Last week, Warren Mosler and I had one of our regular catchups and we discussed at length the state of play in Modern Monetary Theory (MMT). We are quite protective of it. We mused about how we started out on this Project and where it has gone. As old stagers do when they get together. We also reflected and compared notes on what the state of MMT is now, given the increasing visibility of the ideas in the mainstream media all around the world and the proliferation of social media activists who have chosen to identify and promote our ideas. There were aspects of that development that we identified as being of concern for us and other aspects which we considered to be a cause for optimism (celebration is too strong a word). We thought it would be a good idea to take a breath and document what we considered to be the essence of MMT – as a sort of checklist for people who want a fairly precise account of the body of work. I agreed to write this document after input from Warren. So, this is what we mean by MMT. What follows is my account of our conversation expanded to add meaning where required.
I am now on a train heading back from Galway to Dublin for tonight’s event. This is Part 2 of my responses to the conversations I had and presentations I attended during the Second International Modern Monetary Theory which was held last weekend in New York City. In Part 1 I focused on the importance of starting an activist program with a thorough grounding in the theory and practice that the core Modern Monetary Theory (MMT) team has developed over the last 25 or so years. As MMT becomes more visible in the public domain and seems to offer much to those with progressive policy aspirations, there is tendency to adopt a stylised version of it (a sort of shorthand version), and sloganise MMT. Part 1 cautioned against that tendency. The latter part of Part 2 also introduced the idea that there is only one Job Guarantee and many of the multitude of employment guarantee proposals that have popped up like weeds after rain in recent years do not have the essential technical design features to make them consistent with MMT. I continue that theme in this blog post.
I have very little free time today. I am now in Dublin and am travelling to Galway soon for tonight’s event (see below). Last evening I met with some Irish politicians at the Irish Parliament and had some interesting conversations. I will reflect on the interactions I have had so far in Ireland in a later blog post. But today (and next time I post) I plan to reflect briefly on my thoughts about the Second International Modern Monetary Theory which was held last weekend in New York City. Around 400 participants were in attendance, which by any mark represents tremendous progress. The feeling of the gathering was one of optimism, enthusiasm and, one might say without to much license, boundless energy. So a big stride given where we have come from. Having said that, I had mixed reactions to the different sessions and the informal conversations I had over the three-day period, which might serve as a cautionary warning not to get to far ahead of ourselves. This blog post is Part 1 of my collection of some of those thoughts. They reflect, to some extent, the closing comments I made on the last panel last Sunday.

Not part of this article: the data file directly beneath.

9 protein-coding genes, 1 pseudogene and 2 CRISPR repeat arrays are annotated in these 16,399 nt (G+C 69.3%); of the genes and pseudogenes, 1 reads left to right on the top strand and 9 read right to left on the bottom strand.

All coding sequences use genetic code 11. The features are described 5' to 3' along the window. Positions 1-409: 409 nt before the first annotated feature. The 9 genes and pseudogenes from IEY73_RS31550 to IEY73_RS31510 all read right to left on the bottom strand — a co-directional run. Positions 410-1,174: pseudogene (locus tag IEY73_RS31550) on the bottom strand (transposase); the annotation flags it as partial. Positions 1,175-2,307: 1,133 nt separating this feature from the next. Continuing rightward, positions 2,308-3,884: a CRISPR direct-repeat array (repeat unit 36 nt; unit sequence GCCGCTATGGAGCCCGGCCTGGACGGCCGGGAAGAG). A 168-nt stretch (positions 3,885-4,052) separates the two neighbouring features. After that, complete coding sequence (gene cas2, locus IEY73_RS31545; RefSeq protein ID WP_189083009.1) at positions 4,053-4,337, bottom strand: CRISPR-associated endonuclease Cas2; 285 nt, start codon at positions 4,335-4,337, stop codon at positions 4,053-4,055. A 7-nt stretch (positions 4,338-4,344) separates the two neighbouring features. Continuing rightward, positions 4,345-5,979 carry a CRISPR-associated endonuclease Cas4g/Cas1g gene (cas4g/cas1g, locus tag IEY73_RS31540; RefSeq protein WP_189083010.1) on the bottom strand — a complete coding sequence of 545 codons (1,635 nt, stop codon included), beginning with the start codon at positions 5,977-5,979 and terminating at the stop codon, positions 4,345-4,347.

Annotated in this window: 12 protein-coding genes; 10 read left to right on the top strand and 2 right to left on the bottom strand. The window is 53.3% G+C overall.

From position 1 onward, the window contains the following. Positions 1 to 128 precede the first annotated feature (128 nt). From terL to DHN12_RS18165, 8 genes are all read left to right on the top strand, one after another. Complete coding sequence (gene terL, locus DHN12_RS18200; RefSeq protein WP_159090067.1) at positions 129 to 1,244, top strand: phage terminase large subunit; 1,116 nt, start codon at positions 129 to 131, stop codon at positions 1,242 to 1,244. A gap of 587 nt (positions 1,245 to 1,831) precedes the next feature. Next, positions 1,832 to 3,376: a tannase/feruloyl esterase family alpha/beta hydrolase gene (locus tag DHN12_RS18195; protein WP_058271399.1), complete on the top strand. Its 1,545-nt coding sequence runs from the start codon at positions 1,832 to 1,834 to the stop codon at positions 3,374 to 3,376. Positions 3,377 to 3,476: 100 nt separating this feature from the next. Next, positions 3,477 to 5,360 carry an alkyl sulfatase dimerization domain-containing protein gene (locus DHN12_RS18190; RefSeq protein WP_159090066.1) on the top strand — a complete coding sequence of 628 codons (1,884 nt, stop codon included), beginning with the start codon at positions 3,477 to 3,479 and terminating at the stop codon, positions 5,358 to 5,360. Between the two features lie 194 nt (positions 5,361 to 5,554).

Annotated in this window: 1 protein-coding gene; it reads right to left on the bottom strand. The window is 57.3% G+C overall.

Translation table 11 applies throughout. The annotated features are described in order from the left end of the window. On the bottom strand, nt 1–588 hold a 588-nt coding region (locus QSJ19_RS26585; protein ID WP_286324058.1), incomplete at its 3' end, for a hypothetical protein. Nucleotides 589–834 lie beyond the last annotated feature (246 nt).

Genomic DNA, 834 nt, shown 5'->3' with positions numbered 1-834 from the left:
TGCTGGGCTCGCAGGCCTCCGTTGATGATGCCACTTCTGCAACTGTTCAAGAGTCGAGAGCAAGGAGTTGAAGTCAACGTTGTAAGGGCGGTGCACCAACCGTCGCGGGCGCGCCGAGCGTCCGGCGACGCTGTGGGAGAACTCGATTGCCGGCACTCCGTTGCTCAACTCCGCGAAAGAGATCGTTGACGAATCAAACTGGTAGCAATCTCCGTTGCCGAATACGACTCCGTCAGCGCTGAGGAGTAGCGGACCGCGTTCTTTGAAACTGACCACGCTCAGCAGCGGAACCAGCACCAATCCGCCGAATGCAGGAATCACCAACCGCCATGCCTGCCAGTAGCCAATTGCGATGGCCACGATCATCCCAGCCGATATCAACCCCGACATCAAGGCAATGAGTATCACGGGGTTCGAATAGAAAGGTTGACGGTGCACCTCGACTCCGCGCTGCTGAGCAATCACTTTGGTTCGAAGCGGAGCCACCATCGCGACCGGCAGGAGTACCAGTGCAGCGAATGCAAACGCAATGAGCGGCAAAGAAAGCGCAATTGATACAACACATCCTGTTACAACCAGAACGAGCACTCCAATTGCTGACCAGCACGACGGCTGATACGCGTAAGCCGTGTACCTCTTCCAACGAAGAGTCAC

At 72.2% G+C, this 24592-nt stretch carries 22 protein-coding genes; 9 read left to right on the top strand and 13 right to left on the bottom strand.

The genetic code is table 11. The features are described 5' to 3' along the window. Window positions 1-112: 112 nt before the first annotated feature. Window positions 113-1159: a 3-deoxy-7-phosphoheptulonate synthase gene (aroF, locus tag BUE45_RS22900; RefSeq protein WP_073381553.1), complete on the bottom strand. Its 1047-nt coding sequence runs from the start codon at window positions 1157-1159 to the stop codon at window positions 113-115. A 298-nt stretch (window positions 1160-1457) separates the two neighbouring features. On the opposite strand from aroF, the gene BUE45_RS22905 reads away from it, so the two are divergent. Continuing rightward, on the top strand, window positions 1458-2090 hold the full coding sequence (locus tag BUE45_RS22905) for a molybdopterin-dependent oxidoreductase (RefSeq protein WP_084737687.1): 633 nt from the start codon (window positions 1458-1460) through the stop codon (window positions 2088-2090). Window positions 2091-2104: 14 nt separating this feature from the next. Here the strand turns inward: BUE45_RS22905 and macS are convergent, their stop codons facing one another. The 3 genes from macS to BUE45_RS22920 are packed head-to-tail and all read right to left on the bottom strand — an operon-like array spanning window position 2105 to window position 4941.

This blog post is written for a workshop I am participating in Germany on Saturday, October 13, 2018. The panel I am part of is focusing on external trade and currency issues. In this post, I bring together the basic arguments I will be presenting. One of the issues that is often brought up in relation to Modern Monetary Theory (MMT) relates to the foreign exchange markets and the external accounts of nations (particularly the Current Account). Even progressive-minded economists seem to reach an impasse when the question of whether a current account should be in surplus or deficit and if it is in deficit does this somehow constrains the capacity of currency-issuing governments to use its fiscal policy instruments (spending and taxation) to maintain full employment. in this post I address those issues and discuss nuances of the MMT perspective on the external sector.
I’ve been meaning to write about this topic for some time, but a Tweet the other day reminded me that there was still major misunderstandings of what Modern Monetary Theory (MMT) represents and that it was time to clarify some of those errors in comprehension. Specifically, there is a current out there that considers MMT to be incorrectly labelled because according to the argument there is no theory involved. It’s hard to imagine why anyone would think that but the fact that they do tells me that I should write this blog post. As I noted yesterday, our Macroeconomics textbook to be published by Macmillan Palgrave in February 2019 is full of theory. It has a lot of description, taxonomy, accounting, history, and philosophy, but also a lot of theory that ties some of those other components together in a meaningful way. The T in MMT is not a misnomer. The Tweet I saw the other day also said there was nothing new in MMT so what’s with the modern bit! I have already dealt with that issue in the past.